I am concerned on how what you said above relates to MA in particular.
MA is NOT just a cardio workout, as you well know, it is ALSO anerobic, especially the bag work.
If I do a ST on Monday, and then on Tuesday, do a typicla 1 pour or 1.5 hour kickboxing class that has not only cardio work, but "explosive anerobic work" like pounding the bag like Tyson, not like Chris Byrd ( that pillow fisted *****), that WILL effect my muscles, no?
And what of the stress on the CNS ? while Monday could be ST and Tuesday is MA day, "everyday is a kidney" as the say goings, how does a constant workout pahse of putting your body through intense workouts for 5 days straight, effect your rest and recovery cycle ?
Something has to give.
The strongest guys to very little cardio work.
Distance runner do very little "powerlifting".
Know what I mean?
**** man...wht the hell am I supposed to do?
I think I am doing ok as I have managed to put on about 8kg this year and I still wear the same size pants. But I am bothered by the little pudge of fat on my belly. It seems like about the same size as 3 years ago regardless of the fact that I have gained nearly 15lbs. But I get conflicted because every time I think about running I realize that 1 night of running laps around the soccer field equals 1 night less of training Baji.
My weight gain basically started when I started doing squats but I sure as hell would like to figure out a way to get the 6-pack without losing weight or giving up my Baji workouts.
Stress response. Read about it.
However, cardio and weight lifting work in different energy pathways.
In my experience it takes intense and heavy weight traing to gain mass.
After a proper leg workout it will be next to impossible to have a decent MT workout for atleast 3 days. I am talking about a MT workout not "cardio" which could be a tresdmill and is nowhere near as stressfull as a MT workout.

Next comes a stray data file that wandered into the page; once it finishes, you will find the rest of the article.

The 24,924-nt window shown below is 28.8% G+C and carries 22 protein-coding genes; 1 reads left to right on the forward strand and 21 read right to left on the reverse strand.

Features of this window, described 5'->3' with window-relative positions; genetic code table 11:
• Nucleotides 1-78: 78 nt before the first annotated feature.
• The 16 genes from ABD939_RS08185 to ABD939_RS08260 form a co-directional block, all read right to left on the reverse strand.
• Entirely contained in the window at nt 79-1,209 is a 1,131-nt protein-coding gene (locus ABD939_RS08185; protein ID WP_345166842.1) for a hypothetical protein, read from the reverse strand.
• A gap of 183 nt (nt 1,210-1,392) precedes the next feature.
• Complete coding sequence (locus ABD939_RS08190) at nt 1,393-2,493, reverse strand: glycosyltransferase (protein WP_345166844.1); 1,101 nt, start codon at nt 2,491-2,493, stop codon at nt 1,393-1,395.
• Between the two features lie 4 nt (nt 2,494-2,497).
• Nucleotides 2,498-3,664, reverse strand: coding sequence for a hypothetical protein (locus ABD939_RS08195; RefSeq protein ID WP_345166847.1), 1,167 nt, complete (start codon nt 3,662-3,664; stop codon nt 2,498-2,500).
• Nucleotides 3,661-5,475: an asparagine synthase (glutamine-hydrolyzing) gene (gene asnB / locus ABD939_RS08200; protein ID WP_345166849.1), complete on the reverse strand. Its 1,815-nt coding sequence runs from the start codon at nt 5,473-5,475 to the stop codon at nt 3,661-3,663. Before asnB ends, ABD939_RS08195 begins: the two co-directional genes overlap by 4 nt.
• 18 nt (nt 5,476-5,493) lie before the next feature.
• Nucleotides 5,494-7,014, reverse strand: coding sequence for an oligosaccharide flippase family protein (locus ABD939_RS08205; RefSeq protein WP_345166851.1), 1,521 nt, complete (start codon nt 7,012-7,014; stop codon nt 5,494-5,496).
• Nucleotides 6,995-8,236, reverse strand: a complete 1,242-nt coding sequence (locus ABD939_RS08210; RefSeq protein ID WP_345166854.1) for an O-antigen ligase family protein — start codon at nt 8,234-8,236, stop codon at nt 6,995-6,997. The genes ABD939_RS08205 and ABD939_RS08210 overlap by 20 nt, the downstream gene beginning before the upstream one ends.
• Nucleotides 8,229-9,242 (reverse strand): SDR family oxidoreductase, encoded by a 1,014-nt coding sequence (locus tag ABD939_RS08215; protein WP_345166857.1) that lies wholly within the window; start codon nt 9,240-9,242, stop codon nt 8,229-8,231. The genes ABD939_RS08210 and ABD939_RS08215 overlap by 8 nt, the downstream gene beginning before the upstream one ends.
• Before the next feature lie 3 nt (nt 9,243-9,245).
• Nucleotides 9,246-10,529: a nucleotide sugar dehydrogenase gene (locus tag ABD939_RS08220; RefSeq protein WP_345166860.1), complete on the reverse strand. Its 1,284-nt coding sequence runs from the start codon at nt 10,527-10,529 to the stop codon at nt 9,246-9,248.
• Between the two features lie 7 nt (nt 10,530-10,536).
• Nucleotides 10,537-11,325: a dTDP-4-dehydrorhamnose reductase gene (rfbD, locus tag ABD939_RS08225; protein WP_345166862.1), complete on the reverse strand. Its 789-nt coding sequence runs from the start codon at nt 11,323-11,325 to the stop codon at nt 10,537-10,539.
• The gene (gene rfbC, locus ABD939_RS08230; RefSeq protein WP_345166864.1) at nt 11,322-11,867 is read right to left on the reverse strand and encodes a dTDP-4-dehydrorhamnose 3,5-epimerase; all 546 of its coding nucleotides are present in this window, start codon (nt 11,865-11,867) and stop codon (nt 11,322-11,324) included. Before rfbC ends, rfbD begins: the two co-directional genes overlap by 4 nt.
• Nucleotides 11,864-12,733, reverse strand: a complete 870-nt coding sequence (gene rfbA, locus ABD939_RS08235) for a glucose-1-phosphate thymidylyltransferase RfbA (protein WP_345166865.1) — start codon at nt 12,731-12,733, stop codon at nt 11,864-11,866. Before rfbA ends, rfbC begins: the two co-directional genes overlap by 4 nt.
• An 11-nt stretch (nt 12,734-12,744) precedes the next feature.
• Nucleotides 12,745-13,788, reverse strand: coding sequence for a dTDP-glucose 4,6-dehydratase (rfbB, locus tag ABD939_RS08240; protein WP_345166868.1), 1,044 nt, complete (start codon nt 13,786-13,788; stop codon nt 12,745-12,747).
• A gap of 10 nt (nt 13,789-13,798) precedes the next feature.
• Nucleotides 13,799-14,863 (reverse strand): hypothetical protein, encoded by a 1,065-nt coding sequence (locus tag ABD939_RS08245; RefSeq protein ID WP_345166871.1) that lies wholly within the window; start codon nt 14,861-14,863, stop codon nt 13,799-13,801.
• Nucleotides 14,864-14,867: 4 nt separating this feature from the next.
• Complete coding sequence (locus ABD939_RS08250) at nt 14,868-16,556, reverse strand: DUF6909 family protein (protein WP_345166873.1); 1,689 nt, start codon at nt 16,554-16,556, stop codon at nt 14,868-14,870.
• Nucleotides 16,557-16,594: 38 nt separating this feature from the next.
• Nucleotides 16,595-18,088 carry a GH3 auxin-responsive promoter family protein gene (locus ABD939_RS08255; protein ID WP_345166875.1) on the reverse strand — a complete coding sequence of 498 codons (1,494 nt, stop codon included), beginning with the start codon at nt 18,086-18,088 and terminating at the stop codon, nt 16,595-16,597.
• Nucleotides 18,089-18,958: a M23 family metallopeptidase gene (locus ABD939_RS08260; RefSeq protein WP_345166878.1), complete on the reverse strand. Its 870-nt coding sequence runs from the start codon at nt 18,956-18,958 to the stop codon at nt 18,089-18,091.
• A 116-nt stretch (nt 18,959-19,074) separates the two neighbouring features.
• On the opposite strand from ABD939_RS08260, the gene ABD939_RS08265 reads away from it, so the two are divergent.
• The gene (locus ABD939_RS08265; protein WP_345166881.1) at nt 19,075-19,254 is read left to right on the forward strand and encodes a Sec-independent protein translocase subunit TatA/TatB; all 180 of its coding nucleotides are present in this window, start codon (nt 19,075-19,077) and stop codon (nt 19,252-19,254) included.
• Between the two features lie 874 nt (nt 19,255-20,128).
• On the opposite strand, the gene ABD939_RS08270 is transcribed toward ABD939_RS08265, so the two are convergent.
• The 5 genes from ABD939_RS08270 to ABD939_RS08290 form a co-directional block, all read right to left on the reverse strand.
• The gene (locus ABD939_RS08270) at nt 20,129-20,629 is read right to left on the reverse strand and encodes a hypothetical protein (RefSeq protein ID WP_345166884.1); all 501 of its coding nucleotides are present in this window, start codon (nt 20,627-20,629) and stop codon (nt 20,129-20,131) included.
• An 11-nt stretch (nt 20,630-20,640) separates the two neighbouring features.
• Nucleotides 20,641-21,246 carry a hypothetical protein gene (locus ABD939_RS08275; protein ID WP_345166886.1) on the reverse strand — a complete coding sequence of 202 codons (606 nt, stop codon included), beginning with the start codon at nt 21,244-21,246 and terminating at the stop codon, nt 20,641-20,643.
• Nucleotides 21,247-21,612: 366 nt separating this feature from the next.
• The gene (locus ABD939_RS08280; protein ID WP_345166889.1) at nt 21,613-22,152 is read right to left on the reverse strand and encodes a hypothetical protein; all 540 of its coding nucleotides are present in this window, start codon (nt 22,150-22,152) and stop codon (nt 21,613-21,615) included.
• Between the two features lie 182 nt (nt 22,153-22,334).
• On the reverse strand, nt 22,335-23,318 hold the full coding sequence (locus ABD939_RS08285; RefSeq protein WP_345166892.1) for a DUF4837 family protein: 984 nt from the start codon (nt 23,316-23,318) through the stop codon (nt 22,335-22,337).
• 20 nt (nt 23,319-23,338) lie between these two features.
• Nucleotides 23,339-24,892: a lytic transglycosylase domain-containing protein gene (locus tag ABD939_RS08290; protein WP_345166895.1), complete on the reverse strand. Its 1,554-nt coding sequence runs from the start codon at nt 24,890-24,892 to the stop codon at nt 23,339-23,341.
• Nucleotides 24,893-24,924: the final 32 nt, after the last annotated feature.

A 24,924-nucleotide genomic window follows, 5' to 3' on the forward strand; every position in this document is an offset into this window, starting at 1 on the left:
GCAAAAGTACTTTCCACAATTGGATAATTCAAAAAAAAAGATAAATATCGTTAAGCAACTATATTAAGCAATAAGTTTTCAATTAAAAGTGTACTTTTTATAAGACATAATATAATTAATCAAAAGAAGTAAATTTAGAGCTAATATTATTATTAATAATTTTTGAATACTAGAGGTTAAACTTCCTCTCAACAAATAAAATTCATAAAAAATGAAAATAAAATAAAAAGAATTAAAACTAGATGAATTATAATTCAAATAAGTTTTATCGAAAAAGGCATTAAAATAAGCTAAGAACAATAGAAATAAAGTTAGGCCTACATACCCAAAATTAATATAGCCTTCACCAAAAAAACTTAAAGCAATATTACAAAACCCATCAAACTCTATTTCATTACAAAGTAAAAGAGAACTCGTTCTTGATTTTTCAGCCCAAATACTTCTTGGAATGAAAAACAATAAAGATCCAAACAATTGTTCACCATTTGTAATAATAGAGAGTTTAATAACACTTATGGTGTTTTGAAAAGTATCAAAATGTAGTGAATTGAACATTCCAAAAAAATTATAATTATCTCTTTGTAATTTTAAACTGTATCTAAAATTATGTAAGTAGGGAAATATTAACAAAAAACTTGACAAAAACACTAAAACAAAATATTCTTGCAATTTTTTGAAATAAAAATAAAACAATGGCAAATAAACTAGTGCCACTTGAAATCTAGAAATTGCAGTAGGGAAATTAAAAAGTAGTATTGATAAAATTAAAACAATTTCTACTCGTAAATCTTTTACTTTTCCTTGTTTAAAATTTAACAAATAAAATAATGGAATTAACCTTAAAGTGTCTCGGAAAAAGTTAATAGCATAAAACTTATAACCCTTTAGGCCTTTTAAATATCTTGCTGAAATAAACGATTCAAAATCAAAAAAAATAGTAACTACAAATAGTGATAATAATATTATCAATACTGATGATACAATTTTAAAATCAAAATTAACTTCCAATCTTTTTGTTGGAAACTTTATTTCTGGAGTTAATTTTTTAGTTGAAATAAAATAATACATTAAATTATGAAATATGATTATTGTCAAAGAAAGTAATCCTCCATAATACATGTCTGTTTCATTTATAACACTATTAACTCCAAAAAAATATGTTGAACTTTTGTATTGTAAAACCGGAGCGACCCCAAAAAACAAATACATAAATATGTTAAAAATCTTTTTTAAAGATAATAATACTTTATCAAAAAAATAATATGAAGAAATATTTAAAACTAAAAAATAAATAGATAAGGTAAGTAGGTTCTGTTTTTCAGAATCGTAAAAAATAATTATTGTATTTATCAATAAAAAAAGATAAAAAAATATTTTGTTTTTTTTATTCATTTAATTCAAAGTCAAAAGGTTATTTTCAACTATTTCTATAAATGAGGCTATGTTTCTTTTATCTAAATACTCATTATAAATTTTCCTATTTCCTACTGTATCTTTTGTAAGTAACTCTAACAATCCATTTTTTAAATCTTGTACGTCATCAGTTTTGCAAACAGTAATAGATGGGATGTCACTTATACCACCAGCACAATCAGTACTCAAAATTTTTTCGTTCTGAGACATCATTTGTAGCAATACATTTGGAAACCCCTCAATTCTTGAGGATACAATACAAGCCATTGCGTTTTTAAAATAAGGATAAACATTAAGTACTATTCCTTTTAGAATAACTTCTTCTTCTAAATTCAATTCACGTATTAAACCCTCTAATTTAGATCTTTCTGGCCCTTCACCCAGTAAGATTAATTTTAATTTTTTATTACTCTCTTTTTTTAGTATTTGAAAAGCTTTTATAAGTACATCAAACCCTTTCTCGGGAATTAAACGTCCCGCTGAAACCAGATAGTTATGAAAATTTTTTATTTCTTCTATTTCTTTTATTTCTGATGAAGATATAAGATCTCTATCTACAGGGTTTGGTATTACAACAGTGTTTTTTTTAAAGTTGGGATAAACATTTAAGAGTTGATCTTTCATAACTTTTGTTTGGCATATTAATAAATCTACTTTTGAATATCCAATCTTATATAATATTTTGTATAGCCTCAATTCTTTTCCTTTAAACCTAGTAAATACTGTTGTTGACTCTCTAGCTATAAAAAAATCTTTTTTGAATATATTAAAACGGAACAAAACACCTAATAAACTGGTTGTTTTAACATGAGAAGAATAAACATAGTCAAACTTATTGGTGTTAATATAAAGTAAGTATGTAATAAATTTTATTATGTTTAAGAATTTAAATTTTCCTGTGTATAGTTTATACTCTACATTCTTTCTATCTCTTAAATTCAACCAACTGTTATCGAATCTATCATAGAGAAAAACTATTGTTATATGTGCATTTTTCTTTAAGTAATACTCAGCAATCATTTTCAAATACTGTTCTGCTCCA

" My weight gain basically started when I started doing squats but I sure as hell would like to figure out a way to get the 6-pack without losing weight or giving up my Baji workouts"
Getting a six pack is atleast 80% diet.
lurkness - That would be 'progressive resistance' :)
Eat maintainence cals, while still doing the same exercise and weights.
Originally Posted by Omar
Your strength will not grow as much, but your BF% will decrease.
Ronin - I addressed the relationship of cardio and ST because in the original post, he was worried about the "insane cardio" needed for MT. He didn't say "will the insane plyometric-type activities in MT affect my recovery cycle?"
Also. The phrase "Every day is kidney day" is slightly true, but has some very false implications. The first place I came across this was in a Little & Sisco book. They said that because of the kidneys needing to get rid of toxins, you have to continually increase your rest period, to as much as 2 or 3 weeks between workouts. Well, my father happens to be a nephrologist (kidney doctor, for you numbnuts), and we happened to get into a conversation regarding the levels of myoglobin in an atrophying patient of his. For the record, myoglobin is the toxin released by your muscles when they break down, the same toxin Peter & Sisco were referring to. I asked him about the levels of myoglobin released by even the most intense workouts. I mentioned the P&S book, and their claim about needing 2 or 3 weeks rest for really intense exercise. His response was that a healthy kidney can remove the myoglobin produced by a really intense workout in much less than 24 hours. A 2-3 week claim was ludicrous.